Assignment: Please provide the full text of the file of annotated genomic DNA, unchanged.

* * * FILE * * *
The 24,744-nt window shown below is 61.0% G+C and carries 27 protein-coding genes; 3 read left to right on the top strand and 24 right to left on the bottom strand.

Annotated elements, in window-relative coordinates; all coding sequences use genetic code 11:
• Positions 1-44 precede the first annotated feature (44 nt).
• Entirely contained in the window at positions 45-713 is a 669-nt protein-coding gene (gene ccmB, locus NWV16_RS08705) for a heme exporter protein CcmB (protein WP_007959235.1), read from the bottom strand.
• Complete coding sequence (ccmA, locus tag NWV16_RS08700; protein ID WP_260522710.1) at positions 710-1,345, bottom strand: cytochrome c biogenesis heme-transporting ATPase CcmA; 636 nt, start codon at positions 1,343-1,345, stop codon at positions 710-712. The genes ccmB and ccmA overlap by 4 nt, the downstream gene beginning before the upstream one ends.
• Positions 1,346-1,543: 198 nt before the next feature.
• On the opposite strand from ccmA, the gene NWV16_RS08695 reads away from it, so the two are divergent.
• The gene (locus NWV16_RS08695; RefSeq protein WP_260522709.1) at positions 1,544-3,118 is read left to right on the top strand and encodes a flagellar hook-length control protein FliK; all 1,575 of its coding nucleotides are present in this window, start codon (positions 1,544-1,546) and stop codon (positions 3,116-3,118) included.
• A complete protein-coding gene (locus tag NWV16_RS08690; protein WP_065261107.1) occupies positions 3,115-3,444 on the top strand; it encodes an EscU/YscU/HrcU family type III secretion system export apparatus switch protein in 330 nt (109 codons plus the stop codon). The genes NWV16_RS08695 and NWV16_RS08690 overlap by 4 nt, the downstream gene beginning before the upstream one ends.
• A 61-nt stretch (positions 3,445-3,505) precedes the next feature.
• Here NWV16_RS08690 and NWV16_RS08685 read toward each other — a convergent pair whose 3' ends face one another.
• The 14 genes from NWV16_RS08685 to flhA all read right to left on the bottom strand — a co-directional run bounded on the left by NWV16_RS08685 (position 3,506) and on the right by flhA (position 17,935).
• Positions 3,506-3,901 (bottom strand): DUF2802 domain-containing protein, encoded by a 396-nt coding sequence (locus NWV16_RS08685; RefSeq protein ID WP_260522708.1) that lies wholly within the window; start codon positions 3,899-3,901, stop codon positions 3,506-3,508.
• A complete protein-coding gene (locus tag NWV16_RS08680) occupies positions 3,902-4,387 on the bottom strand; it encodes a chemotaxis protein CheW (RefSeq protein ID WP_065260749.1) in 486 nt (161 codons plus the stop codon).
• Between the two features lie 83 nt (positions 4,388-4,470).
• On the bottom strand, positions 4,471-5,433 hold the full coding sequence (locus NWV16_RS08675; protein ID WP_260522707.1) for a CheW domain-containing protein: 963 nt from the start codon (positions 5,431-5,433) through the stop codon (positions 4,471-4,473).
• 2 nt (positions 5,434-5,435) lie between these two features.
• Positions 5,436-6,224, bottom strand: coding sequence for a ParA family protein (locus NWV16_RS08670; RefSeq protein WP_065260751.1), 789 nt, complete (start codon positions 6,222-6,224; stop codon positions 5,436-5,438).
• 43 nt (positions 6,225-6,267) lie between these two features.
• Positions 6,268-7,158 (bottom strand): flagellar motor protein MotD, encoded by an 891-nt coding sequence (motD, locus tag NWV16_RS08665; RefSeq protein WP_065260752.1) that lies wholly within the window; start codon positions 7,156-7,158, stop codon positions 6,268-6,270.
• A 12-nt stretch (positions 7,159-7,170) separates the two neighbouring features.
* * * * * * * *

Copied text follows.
The 24,744-nt window shown below is 61.0% G+C and carries 27 protein-coding genes; 3 read left to right on the top strand and 24 right to left on the bottom strand.

Annotated elements, in window-relative coordinates; all coding sequences use genetic code 11:
• Positions 1-44 precede the first annotated feature (44 nt).
• Entirely contained in the window at positions 45-713 is a 669-nt protein-coding gene (gene ccmB, locus NWV16_RS08705) for a heme exporter protein CcmB (protein WP_007959235.1), read from the bottom strand.
• Complete coding sequence (ccmA, locus tag NWV16_RS08700; protein ID WP_260522710.1) at positions 710-1,345, bottom strand: cytochrome c biogenesis heme-transporting ATPase CcmA; 636 nt, start codon at positions 1,343-1,345, stop codon at positions 710-712. The genes ccmB and ccmA overlap by 4 nt, the downstream gene beginning before the upstream one ends.
• Positions 1,346-1,543: 198 nt before the next feature.
• On the opposite strand from ccmA, the gene NWV16_RS08695 reads away from it, so the two are divergent.
• The gene (locus NWV16_RS08695; RefSeq protein WP_260522709.1) at positions 1,544-3,118 is read left to right on the top strand and encodes a flagellar hook-length control protein FliK; all 1,575 of its coding nucleotides are present in this window, start codon (positions 1,544-1,546) and stop codon (positions 3,116-3,118) included.
• A complete protein-coding gene (locus tag NWV16_RS08690; protein WP_065261107.1) occupies positions 3,115-3,444 on the top strand; it encodes an EscU/YscU/HrcU family type III secretion system export apparatus switch protein in 330 nt (109 codons plus the stop codon). The genes NWV16_RS08695 and NWV16_RS08690 overlap by 4 nt, the downstream gene beginning before the upstream one ends.
• A 61-nt stretch (positions 3,445-3,505) precedes the next feature.
• Here NWV16_RS08690 and NWV16_RS08685 read toward each other — a convergent pair whose 3' ends face one another.
• The 14 genes from NWV16_RS08685 to flhA all read right to left on the bottom strand — a co-directional run bounded on the left by NWV16_RS08685 (position 3,506) and on the right by flhA (position 17,935).
• Positions 3,506-3,901 (bottom strand): DUF2802 domain-containing protein, encoded by a 396-nt coding sequence (locus NWV16_RS08685; RefSeq protein ID WP_260522708.1) that lies wholly within the window; start codon positions 3,899-3,901, stop codon positions 3,506-3,508.
• A complete protein-coding gene (locus tag NWV16_RS08680) occupies positions 3,902-4,387 on the bottom strand; it encodes a chemotaxis protein CheW (RefSeq protein ID WP_065260749.1) in 486 nt (161 codons plus the stop codon).
• Between the two features lie 83 nt (positions 4,388-4,470).
• On the bottom strand, positions 4,471-5,433 hold the full coding sequence (locus NWV16_RS08675; protein ID WP_260522707.1) for a CheW domain-containing protein: 963 nt from the start codon (positions 5,431-5,433) through the stop codon (positions 4,471-4,473).
• 2 nt (positions 5,434-5,435) lie between these two features.
• Positions 5,436-6,224, bottom strand: coding sequence for a ParA family protein (locus NWV16_RS08670; RefSeq protein WP_065260751.1), 789 nt, complete (start codon positions 6,222-6,224; stop codon positions 5,436-5,438).
• 43 nt (positions 6,225-6,267) lie between these two features.
• Positions 6,268-7,158 (bottom strand): flagellar motor protein MotD, encoded by an 891-nt coding sequence (motD, locus tag NWV16_RS08665; RefSeq protein WP_065260752.1) that lies wholly within the window; start codon positions 7,156-7,158, stop codon positions 6,268-6,270.
• A 12-nt stretch (positions 7,159-7,170) separates the two neighbouring features.